Arts & Culture

News and information about arts and culture from Charlotte and the Carolinas. 

Kevin Granados

When we think of art exhibits, we certainly don’t think of Homeless outreach centers as venues, but that was the case last month the Urban Ministry Center in Charlotte.

The liveliness of the happy and colorful art on display is matched by the energy of visitors and artists as they roam the Hope is an Open Door exhibit.

“It’s an awesome thing. It’s awesome. I mean, real awesome,” says Annie Gurley.

There are sculptures, paintings, drawings – all the creations of artists who are or have been homeless.

Willie Little Takes On Tea Party, Klan In Exhibition

Sep 22, 2014
T. Ortega Gaines / Charlotte Observer

In 2010, artist Willie Little began a satirical body of work about racism in the tea party movement. 

The Charlotte Symphony Orchestra will be celebrating more than its season-opening concerts this weekend. The Orchestra announced this week it finished the last fiscal year in the black for the first time since 2002. Charlotte Symphony president and CEO Bob Stickler says the Symphony is doing a better job of generating community support after years of relying too much on big donations from institutions like the Arts and Science Council. He spoke to WFAE's Duncan McFadyen.


Kenneth Carr: Back Home For The Sunset Jazz Festival

Sep 12, 2014

It’s been eight years since Charlotte-born jazz musician Kenneth "Kenny" Carr last played before a home crowd.

Not familiar with Carr?

Well, let’s start there.

“Charlotte has a lot of great musicians,” Carr said during a phone chat from his home in West New York, N.J. “However, Charlotte is the type of city where they actually grab other artists from someplace else.

“I can go to Europe, I can go to Budapest, I can go all over the world and people love and embrace me,” he continued. “But you go to Charlotte, you can barely get played on the radio.”

The stories of violins recovered from the Holocaust and the people who played them are the focus of an event this evening at UNC Charlotte. Music professor James Grymes will read from his book, “Violins of Hope.” He was inspired to write the book two years ago when the violins were part of an exhibit on campus.  That exhibit marked the first time the violins were on display in the U.S. His research included a visit to the Israeli violinmaker who restored the violins.


Pigs Race For Oreos At Cabarrus County Fair

Sep 8, 2014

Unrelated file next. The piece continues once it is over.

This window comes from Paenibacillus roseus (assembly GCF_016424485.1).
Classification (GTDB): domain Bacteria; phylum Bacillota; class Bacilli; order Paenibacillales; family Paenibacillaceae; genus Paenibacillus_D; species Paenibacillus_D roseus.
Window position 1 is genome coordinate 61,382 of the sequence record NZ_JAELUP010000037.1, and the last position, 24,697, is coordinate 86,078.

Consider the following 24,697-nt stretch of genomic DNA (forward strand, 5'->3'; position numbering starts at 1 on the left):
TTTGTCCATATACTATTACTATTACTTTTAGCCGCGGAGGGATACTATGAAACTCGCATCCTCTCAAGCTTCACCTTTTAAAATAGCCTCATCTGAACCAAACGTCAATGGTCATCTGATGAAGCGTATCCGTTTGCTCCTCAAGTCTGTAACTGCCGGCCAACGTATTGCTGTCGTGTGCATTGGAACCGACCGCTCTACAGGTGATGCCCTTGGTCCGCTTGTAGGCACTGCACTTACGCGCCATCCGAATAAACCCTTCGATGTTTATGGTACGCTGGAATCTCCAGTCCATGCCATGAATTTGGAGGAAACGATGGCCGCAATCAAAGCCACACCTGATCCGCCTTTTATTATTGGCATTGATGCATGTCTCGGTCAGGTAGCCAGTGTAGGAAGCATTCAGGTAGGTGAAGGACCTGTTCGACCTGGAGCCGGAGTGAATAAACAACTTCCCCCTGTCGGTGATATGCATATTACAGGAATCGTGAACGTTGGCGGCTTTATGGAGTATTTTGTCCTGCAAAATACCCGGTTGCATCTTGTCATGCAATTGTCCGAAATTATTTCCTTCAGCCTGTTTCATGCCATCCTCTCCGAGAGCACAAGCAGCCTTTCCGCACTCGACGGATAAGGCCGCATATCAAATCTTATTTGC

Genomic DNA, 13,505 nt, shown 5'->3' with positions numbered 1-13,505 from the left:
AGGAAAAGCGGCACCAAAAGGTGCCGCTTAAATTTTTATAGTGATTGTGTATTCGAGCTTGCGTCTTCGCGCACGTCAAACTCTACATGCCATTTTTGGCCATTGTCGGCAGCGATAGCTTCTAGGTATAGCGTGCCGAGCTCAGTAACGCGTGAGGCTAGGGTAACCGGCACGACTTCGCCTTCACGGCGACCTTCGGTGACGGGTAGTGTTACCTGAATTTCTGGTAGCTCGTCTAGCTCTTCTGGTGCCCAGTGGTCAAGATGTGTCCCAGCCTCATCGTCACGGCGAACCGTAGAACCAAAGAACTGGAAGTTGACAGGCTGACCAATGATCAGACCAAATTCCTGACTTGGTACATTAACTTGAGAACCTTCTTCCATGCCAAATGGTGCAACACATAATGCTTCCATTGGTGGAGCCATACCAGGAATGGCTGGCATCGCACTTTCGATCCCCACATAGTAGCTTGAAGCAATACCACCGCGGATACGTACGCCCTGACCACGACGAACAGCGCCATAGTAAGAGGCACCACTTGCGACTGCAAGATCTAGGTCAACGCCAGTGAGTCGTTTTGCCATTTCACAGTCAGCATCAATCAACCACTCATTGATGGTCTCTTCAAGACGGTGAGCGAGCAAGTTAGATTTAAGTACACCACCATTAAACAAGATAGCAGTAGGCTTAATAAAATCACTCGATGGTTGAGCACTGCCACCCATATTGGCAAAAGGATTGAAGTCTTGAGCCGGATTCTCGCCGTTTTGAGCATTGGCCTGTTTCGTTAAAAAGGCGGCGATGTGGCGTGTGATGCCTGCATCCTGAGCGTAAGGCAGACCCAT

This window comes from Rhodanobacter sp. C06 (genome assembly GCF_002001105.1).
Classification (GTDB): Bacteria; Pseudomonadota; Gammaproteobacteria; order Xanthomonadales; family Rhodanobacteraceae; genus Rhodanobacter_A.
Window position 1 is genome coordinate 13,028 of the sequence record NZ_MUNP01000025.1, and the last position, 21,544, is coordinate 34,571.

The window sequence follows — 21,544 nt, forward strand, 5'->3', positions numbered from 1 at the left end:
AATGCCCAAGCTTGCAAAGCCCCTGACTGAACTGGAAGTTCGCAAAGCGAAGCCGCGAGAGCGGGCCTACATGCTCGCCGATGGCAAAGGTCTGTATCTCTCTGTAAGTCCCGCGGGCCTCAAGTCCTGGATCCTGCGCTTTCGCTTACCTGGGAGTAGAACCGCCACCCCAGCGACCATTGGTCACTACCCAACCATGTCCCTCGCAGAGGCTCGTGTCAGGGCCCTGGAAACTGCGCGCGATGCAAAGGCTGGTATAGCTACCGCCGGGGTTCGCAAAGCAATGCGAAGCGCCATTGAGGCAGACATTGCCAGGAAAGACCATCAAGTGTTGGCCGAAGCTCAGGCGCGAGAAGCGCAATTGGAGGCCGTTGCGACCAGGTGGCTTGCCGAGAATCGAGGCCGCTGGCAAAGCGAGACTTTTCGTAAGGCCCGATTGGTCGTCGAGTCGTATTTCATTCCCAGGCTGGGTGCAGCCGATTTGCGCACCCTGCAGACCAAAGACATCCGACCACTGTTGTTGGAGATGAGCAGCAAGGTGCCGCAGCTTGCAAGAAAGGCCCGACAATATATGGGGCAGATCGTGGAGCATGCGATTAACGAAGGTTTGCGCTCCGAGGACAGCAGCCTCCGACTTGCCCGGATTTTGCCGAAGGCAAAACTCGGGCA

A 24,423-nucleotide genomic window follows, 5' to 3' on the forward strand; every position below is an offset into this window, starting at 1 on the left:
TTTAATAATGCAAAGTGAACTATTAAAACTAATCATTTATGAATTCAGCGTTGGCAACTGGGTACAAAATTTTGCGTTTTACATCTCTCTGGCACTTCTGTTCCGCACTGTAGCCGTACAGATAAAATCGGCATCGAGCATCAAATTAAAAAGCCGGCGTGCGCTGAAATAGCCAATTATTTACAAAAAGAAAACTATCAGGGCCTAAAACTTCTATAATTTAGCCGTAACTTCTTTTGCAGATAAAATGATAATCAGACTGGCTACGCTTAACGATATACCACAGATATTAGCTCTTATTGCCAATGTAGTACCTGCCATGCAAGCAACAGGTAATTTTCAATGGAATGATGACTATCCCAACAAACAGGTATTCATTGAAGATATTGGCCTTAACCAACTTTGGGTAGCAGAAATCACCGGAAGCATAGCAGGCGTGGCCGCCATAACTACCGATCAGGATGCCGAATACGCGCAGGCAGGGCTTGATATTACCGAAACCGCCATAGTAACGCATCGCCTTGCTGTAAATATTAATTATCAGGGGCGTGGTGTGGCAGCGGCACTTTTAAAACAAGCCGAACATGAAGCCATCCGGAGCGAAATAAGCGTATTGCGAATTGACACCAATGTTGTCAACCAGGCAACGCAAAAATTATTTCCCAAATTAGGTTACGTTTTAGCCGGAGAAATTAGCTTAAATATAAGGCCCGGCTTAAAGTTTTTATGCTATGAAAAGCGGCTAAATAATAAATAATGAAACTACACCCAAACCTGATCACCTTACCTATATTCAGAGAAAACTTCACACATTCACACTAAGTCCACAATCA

Tasnim Shamma

More than 80,000 visitors are expected to visit the Cabarrus County Fair this week. It's been an attraction in the county for more than 60 years. 

Leann Rimes Takes Pride In Perseverance

Aug 15, 2014

Singer Leann Rimes exploded onto the country music scene in 1996 at the age of 13 with the hit "Blue." Now  31, she’s had 13 No. 1 singles, won two Grammy awards, and has sold millions of albums. Her latest album is called Spitfire, and she is the star of a reality show on VH1 with her husband called Leann and Eddie. She performs this Sunday at the Charlotte Pride Festival, and spoke to WFAE Morning Edition host Kevin Kniestedt.


Courtesy of Brendan O'Connell

Imagine you’re walking through your neighborhood Walmart and somewhere between the pet supplies and check-out lines, you run across a 40-something guy with a painting easel that's propped up on a shopping cart. That was the scene in Charlotte this week at the Walmart on Wilkinson Boulevard. Contemporary artist Brendan O'Connell, wearing jeans and an un-tucked pinstripe shirt, was hanging out in the produce section. The paint was drying on his rendition of a cluster of bananas.   

O’Connell has been dubbed “Walmart’s Warhol,” he's been on the Colbert Report and he was featured in Time Magazine as “America’s Brand Painter.” WFAE's Mark Rumsey caught up with O’Connell and chatted with him about his Walmart live painting sessions and his vision for everyday art in America today.


Arts And Science Council Cuts CMS Field Trip Program

Jul 29, 2014
Thomas Bus Company

CMS students won’t be going to the museums this year, at least not on the Arts and Science Council’s dime, and a fund-raising shortfall is the culprit.

MATTHEW WAEHNER / N.C. STATE ARCHIVES, DEPARTMENT OF CULTURAL RESOURCES

Sometimes a news story is best told in rhyme…so here goes:

There once was a governor named Pat
Who thought in verse this state should not lack
So he picked a poet
To be our State Laureate
But his pick others found out of whack.
Here’s Duncan McFadyen
To explain what has happened

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